PepsiCo Foundation facilitates access to water, safe sanitation in South Africa

Government Higher Primary School, Anandnagar. Head mistress - Beige Sari Earlier, they couldn't drink the water that was coming from the wells - just by looking at it they could tell. They would have to store water - and the children who worked on cleaning the tanks etc were missing classes. Some children would bring drinking water from home. But run out in summer, so would go home, and not return. But now because there is a water supply in school, children's academics have improved because they are able to stay in school for longer, according to the HM. Earlier, they had to call for tanker water - and there were no funds for this, so teh HM would pay from her own salary. She had to ensure there was water because it is required to make the mid day meal. And if even 1 day is missed, the HM can get suspended, and children will not come. They need water for: Toilets Drinking Cooking If the toilets were too dirty because of lack of water, the children were sent home.

SOUTH AFRICA – PepsiCo through its philanthropic arm, PepsiCo Foundation is seeking to invest R6m (US$394,700) in water and sanitation projects in South Africa.

Currently, over three million people do not have access to basic water supply service in the country, and 14.1 million people do not have access to safe sanitation, reports BizCommunity.

The program launched by the food company will focus on availing affordable washing units in homes, handwashing stations in high-density areas and water-saving flush toilets, to the rehabilitation of natural springs.

It is part of PepsiCo’s sustainability agenda targeting to reach 100 million people with safe water access by 2030.

“PepsiCo is deeply committed to supporting the foundation’s social development efforts and being a positive force in all the communities in which we operate.”

PepsiCo Sub-Saharan Africa CEO – Tertius Carstens

The foundation has been working since 2006 to deliver safe water access to people around the world, and in 2016 it set a goal to reach 25 million people by 2025.

This goal has already been surpassed as the organization is now helping more than 44 million people gain access to safe water through distribution, purification and conservation programmes.

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It led to PepsiCo formulating the new 2030 goal which will be focusing on near-term efforts on water distribution, sanitation, and hygiene.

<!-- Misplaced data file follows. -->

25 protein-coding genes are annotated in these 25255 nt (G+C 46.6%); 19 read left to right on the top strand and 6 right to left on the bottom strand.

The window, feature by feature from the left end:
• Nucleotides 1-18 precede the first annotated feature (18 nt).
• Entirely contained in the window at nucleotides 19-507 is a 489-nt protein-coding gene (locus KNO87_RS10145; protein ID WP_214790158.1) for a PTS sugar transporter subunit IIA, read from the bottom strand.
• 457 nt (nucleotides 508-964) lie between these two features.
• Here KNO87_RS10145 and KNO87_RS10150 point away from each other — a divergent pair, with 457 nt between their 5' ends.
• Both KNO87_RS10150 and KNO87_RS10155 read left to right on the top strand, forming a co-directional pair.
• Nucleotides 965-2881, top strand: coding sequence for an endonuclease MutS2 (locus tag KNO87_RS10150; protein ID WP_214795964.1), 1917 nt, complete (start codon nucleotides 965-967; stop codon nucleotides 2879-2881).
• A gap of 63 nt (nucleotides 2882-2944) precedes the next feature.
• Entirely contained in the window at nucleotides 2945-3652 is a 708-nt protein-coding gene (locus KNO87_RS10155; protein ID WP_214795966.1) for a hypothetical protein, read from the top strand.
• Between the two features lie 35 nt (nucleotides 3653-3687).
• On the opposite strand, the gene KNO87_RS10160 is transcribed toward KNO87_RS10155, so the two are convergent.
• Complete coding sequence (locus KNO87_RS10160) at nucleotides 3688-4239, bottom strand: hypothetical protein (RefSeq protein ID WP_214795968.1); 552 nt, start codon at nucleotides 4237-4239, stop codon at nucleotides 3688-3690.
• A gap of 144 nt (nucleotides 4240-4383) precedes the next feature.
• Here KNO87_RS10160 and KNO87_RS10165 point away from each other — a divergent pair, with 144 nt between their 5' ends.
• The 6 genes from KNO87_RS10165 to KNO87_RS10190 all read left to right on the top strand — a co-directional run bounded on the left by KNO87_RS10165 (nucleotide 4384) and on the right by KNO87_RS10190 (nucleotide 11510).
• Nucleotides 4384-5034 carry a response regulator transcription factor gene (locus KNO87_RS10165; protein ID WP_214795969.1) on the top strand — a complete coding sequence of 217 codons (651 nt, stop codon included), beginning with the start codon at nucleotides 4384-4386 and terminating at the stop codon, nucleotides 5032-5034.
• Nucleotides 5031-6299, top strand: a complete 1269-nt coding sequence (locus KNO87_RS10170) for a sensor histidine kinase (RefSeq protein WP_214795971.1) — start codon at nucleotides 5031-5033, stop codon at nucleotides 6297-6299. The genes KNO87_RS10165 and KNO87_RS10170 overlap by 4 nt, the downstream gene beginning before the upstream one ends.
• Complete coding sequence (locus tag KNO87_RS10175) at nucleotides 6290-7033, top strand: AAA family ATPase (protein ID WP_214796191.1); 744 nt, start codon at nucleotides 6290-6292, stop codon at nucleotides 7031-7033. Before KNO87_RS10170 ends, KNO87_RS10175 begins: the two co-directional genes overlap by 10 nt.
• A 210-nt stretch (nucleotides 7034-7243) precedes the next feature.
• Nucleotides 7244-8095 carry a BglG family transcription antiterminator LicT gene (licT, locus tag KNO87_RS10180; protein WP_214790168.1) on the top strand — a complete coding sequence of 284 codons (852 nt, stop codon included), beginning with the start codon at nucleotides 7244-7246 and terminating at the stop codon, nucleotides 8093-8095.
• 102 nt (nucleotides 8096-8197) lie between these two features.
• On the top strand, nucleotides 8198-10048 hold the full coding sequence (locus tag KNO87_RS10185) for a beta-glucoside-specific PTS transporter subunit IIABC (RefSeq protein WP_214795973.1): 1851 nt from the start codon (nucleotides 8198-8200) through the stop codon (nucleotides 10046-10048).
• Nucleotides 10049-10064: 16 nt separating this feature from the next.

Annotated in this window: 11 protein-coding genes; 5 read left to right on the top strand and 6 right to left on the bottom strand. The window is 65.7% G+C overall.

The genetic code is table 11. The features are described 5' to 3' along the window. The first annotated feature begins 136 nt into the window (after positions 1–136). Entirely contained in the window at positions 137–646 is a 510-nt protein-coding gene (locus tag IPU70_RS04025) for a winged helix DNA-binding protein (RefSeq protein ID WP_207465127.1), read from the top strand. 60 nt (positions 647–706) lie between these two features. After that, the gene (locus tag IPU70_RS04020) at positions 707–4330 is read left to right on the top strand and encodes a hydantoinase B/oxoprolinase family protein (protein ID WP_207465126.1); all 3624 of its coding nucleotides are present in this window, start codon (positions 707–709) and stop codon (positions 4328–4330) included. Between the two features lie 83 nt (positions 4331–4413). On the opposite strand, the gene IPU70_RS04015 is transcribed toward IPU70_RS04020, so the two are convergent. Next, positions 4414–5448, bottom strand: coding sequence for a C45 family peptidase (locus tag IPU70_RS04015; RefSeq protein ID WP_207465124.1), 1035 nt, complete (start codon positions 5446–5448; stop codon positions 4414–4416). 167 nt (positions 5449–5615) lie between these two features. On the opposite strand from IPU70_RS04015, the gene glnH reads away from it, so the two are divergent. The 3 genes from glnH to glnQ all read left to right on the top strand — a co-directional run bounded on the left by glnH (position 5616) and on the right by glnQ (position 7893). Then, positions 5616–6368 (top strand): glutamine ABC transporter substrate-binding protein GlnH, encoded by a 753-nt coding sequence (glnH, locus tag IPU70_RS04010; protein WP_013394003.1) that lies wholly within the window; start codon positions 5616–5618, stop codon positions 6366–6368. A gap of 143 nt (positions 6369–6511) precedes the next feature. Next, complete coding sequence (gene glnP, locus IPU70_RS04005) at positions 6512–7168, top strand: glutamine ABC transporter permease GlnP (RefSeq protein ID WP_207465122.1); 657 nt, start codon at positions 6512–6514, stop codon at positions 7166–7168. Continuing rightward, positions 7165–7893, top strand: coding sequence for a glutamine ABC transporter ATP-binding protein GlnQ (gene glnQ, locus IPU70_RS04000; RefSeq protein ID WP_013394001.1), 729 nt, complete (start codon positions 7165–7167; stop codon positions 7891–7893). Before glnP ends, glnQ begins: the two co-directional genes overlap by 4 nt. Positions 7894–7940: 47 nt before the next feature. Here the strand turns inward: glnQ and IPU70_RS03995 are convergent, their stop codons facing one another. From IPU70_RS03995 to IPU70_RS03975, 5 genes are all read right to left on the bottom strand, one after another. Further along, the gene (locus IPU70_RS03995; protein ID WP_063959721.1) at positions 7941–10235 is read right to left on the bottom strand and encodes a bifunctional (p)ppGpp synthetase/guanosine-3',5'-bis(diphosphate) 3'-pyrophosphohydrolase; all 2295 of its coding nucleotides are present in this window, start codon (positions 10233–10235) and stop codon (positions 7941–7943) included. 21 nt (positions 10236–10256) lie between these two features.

“PepsiCo is deeply committed to supporting the foundation’s social development efforts and being a positive force in all the communities in which we operate,” said PepsiCo Sub-Saharan Africa CEO, Tertius Carstens.

“PepsiCo is a leader when it comes to advancing a sustainable and equitable food system, with a key focus on water access, infrastructure and hygiene, and we’re excited to contribute to some excellent South African initiatives as we close in on that 100 million goal.”

The project is timely as this year, the most pressing need of maintaining a supply of clean water and building infrastructure in communities has been exacerbated by the devastation caused by Covid-19.

In light of the pandemic, efforts will focus on water distribution, sanitation, and hygiene programmes in a bid to curb the spread of the virus.

Sustainability experts from PepsiCo Sub-Saharan Africa will be overseeing the day-to-day rollout and management of the programmes.

They will also work in partnership with other organizations like National Business Initiative (NBI), World-Wide Fund for Nature (WWF-SA), Save our Schools (SOS) and the Water Research Commission (WRC).

This holistic programme marks the inaugural investment of the foundation into sub-Saharan Africa following its acquisition of Pioneer Foods earlier in the year.

The US$1.7bn (R25.52bn) deal was one of the snack-food giant’s biggest investments outside the USA and is geared towards helping PepsiCo gain a solid beachhead for expansion into Sub-Saharan Africa.

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